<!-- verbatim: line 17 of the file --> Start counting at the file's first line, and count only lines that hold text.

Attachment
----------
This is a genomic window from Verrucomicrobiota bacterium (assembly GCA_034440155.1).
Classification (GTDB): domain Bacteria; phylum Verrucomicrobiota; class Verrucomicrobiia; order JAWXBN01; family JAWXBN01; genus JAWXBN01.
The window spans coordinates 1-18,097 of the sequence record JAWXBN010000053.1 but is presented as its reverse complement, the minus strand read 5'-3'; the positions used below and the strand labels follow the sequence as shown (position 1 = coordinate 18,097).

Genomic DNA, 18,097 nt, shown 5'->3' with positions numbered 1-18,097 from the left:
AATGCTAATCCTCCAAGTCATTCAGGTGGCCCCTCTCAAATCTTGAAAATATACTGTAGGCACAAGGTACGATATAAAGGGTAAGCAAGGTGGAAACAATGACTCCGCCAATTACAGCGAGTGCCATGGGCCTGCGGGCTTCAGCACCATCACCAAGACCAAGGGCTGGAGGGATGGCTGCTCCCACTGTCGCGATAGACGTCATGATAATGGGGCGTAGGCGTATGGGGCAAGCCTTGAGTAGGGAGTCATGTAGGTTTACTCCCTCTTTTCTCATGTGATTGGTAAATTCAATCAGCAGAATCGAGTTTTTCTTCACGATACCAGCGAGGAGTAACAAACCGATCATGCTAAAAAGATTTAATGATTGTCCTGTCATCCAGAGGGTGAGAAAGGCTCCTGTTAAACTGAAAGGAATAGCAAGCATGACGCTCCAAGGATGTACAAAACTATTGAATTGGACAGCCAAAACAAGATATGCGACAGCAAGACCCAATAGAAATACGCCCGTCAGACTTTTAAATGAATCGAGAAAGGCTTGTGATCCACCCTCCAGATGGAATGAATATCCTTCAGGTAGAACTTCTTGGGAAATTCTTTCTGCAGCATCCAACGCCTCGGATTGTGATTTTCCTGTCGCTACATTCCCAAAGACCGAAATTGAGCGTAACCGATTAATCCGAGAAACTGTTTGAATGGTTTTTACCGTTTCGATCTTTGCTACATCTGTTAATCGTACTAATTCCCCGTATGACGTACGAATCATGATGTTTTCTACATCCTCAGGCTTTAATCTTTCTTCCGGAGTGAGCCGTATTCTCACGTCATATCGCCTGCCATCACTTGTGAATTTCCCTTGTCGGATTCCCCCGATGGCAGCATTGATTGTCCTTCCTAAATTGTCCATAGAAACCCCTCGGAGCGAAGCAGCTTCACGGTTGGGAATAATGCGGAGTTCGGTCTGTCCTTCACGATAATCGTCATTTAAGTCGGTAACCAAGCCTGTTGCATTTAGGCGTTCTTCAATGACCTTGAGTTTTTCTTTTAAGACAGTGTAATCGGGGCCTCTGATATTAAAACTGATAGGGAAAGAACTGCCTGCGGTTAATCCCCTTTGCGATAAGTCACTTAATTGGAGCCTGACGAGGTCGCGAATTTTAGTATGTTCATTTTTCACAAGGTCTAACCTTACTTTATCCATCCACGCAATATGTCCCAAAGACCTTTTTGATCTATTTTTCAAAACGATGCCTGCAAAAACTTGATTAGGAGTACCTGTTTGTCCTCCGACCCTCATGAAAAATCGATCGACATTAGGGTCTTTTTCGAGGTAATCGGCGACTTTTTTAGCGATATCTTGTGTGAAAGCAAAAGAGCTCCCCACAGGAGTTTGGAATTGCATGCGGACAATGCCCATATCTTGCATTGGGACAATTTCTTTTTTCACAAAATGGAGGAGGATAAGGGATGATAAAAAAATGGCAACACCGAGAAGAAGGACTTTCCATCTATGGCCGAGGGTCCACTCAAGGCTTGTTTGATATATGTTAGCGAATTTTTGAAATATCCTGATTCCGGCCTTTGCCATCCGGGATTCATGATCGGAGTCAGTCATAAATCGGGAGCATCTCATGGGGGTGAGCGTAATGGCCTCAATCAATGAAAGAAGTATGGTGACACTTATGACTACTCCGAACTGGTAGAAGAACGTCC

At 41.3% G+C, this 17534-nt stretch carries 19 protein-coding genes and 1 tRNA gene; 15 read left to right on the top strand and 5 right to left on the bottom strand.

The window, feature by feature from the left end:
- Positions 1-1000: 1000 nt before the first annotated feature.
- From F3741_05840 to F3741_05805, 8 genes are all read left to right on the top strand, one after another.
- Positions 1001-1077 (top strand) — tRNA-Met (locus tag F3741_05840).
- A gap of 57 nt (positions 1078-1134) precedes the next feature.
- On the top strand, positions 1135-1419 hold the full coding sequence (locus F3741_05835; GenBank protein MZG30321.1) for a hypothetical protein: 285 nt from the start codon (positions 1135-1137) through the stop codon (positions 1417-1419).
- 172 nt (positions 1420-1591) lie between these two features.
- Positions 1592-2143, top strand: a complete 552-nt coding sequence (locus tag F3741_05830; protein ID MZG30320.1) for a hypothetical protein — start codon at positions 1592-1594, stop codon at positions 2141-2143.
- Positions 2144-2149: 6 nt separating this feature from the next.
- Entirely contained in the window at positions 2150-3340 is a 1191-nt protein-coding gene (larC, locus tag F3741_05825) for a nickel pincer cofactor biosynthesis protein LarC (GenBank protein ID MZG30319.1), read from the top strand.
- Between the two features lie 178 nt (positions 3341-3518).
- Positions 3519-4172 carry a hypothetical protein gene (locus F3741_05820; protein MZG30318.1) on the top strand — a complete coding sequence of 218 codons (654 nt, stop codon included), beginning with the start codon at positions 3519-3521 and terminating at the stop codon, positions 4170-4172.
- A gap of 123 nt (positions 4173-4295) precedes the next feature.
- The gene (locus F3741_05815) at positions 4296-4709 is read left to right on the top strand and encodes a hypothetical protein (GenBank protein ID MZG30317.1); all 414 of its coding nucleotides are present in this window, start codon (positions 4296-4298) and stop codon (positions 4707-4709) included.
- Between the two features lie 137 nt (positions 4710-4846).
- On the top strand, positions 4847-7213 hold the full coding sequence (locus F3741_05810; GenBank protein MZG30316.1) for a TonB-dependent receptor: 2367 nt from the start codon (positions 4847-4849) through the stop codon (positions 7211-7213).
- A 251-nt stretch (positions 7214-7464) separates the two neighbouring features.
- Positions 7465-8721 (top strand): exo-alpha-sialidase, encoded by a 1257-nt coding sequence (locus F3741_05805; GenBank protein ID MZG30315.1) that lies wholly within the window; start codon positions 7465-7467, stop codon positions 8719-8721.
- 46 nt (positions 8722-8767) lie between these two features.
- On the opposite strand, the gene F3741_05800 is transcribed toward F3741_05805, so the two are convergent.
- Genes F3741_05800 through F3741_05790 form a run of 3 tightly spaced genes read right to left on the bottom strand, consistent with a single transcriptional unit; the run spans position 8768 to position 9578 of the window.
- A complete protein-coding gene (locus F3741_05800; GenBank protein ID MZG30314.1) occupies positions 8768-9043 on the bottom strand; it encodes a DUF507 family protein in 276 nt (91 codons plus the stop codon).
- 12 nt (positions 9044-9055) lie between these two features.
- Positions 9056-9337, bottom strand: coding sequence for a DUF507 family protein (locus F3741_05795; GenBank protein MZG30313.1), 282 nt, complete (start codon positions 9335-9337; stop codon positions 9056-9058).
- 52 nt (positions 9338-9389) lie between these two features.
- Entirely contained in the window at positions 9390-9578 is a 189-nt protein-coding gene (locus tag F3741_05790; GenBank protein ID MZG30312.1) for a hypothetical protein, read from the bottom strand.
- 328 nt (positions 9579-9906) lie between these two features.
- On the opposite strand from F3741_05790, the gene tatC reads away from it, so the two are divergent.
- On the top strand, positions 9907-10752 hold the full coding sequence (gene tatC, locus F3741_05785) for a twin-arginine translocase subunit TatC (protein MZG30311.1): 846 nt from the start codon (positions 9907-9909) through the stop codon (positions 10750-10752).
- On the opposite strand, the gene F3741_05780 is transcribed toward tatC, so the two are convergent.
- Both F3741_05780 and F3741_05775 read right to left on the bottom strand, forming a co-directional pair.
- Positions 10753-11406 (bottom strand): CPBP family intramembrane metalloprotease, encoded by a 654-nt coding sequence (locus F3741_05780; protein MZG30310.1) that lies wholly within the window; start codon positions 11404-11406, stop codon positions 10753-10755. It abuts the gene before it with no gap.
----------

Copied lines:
- Between the two features lie 178 nt (positions 3341-3518).